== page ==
U.S. Office of Foreign Assets Control (OFAC)

On March 12, 2015, Commerzbank AG, Germany’s second largest bank and a global financial institution, agreed to pay $1.45 Billion (yes, with a “B”) in forfeitures and fines to the U.S. Government for violating U.S. sanctions against Iran and Sudan. The amount paid by Commerzbank under the settlement will not be shocking to those who read our reporting on the BNP Paribas penalty of $8.9 Billion (again, that is a “B”) for similar sanctions violations.
Continue Reading The Broader Problem: European Bank Creates an Easy Catch for the Long Arm of U.S. Jurisdiction

2013 was a banner year for the U.S. sanctions program against Iran.  For the first time in recent history, not all of the big Iran news involved new restrictions and prohibitions.  True, there were plenty of those, especially during the beginning of the year as the U.S. government implemented legislation passed in 2012.  But the most noteworthy Iran development in 2013 – a tentative nuclear agreement between Iran and six world powers – proved that diplomacy may be an alternative to ever-tightening sanctions.  With that single development came the possibility, remote though it may still be, that Iran’s economy could someday reopen to international business.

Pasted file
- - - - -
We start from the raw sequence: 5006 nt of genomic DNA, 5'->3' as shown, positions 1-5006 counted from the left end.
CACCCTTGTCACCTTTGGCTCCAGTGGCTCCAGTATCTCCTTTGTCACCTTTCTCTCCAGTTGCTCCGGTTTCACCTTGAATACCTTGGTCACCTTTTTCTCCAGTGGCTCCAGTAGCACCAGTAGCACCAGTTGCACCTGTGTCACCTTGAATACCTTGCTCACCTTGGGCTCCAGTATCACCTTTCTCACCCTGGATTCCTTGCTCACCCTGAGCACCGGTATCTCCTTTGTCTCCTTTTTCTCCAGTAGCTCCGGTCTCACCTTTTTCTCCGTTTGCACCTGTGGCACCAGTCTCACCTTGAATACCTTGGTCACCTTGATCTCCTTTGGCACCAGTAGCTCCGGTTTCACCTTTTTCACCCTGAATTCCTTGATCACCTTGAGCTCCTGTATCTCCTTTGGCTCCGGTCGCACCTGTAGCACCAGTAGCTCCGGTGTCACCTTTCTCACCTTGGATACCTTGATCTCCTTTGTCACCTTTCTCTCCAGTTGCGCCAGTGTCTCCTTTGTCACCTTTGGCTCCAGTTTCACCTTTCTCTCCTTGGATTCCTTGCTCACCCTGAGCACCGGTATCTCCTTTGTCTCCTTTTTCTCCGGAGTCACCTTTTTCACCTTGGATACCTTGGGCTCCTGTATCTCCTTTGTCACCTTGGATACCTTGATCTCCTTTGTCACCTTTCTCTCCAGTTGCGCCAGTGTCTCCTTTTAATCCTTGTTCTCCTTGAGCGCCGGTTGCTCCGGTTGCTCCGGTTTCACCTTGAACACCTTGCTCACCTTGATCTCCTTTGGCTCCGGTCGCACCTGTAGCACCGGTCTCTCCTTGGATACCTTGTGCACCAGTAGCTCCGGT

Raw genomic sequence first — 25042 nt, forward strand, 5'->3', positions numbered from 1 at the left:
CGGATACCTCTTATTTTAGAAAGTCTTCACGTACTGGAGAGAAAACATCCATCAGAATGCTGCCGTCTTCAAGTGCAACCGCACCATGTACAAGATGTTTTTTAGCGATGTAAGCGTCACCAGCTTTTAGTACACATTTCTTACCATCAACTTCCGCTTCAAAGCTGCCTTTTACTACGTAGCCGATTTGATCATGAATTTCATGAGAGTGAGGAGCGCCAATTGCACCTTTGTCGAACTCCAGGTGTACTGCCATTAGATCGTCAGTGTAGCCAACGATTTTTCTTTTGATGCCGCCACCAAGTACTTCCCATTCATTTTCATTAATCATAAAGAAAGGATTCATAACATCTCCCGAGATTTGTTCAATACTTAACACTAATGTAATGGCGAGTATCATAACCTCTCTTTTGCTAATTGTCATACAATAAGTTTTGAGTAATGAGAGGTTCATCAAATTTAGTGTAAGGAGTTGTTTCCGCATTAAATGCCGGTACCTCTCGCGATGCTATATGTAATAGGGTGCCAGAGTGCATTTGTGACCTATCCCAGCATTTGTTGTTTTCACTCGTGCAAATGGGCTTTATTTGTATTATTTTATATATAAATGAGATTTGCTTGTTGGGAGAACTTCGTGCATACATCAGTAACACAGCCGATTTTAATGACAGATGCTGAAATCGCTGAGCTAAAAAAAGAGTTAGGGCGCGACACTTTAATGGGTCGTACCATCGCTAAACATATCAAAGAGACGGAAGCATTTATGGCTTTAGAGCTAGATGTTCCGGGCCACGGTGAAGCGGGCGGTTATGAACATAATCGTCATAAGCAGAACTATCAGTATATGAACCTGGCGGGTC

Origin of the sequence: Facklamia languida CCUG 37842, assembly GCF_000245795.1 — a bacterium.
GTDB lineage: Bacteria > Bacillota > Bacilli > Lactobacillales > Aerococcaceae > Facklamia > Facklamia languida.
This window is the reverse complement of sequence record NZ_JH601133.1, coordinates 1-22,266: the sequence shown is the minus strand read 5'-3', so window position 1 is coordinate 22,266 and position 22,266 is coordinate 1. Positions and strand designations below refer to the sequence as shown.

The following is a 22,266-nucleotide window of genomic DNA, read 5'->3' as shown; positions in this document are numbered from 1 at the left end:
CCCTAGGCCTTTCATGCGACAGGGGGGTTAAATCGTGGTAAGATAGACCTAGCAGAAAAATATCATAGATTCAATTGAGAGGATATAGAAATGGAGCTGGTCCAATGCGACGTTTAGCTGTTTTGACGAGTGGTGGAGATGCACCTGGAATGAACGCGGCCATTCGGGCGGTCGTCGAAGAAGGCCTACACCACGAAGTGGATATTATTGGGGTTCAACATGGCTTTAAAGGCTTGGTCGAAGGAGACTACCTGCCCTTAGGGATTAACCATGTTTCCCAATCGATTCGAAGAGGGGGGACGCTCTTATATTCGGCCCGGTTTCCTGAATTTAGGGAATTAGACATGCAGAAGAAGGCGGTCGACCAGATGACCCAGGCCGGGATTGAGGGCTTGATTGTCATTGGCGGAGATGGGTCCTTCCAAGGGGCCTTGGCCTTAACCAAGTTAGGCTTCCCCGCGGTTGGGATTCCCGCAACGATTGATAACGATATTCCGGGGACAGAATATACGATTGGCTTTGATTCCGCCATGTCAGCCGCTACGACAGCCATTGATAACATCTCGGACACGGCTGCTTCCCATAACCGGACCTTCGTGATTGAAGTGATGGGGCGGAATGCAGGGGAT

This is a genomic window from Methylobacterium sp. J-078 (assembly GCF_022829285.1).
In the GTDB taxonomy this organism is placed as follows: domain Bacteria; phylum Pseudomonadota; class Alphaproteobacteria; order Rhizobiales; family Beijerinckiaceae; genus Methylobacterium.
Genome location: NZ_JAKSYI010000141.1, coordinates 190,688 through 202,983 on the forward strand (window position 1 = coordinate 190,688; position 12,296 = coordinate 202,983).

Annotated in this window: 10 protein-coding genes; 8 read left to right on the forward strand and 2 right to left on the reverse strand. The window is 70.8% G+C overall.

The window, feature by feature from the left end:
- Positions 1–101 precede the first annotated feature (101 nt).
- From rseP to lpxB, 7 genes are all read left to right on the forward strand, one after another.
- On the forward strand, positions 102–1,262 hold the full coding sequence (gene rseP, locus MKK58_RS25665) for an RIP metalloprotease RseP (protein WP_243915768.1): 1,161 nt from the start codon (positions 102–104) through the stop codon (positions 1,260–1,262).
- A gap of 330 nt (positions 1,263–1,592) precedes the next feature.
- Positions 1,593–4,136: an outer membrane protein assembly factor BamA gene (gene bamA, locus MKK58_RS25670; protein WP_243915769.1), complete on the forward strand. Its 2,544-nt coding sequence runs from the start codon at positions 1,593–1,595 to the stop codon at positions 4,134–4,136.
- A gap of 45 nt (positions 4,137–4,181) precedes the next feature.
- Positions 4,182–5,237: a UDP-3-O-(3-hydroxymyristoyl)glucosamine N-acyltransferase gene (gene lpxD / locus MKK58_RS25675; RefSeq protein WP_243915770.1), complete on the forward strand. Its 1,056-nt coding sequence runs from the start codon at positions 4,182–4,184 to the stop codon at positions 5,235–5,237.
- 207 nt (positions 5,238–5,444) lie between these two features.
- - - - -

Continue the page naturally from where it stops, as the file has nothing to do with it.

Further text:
Here, we look back at important developments of 2013 and contemplate what 2014 might hold for U.S. sanctions on Iran.


Continue Reading Iran Sanctions: 2013 and Beyond